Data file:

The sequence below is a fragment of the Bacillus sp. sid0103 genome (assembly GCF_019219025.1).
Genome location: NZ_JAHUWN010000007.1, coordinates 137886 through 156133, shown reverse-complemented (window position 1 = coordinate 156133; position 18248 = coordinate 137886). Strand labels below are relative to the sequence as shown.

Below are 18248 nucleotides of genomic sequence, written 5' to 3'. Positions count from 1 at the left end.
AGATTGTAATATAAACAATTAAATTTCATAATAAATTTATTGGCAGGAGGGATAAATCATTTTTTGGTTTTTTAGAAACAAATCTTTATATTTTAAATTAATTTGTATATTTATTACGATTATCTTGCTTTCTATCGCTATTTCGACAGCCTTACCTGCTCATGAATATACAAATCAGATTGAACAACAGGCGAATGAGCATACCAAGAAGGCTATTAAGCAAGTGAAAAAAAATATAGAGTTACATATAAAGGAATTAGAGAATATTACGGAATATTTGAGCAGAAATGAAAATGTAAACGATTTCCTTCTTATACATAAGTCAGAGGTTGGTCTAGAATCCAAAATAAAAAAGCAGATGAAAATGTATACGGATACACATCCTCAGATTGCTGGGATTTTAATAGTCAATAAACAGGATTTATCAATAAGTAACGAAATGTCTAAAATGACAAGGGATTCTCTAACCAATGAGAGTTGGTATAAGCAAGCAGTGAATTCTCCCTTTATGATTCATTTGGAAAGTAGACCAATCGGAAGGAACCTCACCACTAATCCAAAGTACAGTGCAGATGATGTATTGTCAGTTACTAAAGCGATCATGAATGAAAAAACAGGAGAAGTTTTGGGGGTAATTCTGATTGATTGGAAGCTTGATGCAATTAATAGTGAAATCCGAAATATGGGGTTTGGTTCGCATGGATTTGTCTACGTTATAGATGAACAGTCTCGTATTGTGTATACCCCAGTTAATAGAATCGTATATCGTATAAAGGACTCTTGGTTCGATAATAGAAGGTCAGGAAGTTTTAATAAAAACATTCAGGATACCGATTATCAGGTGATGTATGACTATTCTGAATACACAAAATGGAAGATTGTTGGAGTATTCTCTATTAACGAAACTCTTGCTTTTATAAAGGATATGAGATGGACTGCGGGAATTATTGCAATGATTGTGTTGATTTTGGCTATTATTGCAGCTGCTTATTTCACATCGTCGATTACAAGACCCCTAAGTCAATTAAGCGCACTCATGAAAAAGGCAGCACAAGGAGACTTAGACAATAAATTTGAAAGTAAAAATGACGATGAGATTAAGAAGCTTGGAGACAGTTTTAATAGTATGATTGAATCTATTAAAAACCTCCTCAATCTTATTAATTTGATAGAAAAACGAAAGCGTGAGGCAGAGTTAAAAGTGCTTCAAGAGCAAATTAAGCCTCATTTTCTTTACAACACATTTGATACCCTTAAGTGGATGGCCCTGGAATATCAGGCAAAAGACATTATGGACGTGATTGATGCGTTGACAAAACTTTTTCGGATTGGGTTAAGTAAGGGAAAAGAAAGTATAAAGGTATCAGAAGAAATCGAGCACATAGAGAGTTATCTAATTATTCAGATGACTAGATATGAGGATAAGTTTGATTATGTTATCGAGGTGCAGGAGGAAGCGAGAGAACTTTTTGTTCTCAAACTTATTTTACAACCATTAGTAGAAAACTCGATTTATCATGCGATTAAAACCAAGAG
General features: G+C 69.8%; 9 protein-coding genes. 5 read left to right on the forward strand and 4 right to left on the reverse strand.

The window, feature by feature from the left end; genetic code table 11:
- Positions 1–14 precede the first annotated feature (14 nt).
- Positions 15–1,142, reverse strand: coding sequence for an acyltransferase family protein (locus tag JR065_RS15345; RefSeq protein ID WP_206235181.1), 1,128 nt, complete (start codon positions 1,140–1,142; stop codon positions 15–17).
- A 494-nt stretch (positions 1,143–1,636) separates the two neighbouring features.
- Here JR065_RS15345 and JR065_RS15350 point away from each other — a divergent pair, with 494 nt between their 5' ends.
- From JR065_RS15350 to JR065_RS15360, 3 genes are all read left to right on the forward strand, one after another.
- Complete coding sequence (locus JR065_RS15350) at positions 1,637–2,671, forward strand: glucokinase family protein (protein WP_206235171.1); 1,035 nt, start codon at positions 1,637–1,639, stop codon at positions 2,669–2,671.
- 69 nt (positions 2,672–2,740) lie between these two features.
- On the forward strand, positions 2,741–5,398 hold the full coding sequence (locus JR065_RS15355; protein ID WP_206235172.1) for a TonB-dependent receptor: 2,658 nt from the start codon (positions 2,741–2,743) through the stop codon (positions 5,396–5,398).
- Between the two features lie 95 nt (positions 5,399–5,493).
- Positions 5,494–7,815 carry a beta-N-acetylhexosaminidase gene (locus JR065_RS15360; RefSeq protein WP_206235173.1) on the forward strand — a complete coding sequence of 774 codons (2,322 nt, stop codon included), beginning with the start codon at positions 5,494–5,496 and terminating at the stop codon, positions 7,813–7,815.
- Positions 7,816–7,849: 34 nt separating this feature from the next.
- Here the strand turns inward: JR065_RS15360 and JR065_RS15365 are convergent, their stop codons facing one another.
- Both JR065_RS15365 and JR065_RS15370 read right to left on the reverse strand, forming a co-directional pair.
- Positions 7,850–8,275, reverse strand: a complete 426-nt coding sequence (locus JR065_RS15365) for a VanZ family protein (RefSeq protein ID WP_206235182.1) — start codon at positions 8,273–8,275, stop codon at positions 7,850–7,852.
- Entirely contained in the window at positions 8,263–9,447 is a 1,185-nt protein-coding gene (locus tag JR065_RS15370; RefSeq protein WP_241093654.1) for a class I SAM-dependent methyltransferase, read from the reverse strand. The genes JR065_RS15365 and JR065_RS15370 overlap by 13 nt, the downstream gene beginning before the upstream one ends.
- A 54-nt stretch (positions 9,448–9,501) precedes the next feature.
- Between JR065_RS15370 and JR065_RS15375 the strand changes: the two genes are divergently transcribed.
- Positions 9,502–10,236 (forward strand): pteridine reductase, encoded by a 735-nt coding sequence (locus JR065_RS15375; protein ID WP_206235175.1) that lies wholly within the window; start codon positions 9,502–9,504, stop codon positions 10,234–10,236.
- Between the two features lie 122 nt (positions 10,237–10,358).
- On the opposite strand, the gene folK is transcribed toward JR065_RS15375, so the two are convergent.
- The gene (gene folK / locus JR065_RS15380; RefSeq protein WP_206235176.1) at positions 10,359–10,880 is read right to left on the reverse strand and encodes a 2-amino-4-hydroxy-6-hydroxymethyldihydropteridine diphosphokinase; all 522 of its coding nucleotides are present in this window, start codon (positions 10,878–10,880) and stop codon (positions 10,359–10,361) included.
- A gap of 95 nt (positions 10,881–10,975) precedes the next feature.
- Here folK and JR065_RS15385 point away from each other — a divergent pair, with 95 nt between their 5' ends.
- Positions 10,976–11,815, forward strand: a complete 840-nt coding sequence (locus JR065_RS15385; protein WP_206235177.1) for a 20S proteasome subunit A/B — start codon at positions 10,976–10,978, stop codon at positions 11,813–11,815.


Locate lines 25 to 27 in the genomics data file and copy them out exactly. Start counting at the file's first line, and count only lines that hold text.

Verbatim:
- Between the two features lie 122 nt (positions 10,237–10,358).
- On the opposite strand, the gene folK is transcribed toward JR065_RS15375, so the two are convergent.
- The gene (gene folK / locus JR065_RS15380; RefSeq protein WP_206235176.1) at positions 10,359–10,880 is read right to left on the reverse strand and encodes a 2-amino-4-hydroxy-6-hydroxymethyldihydropteridine diphosphokinase; all 522 of its coding nucleotides are present in this window, start codon (positions 10,878–10,880) and stop codon (positions 10,359–10,361) included.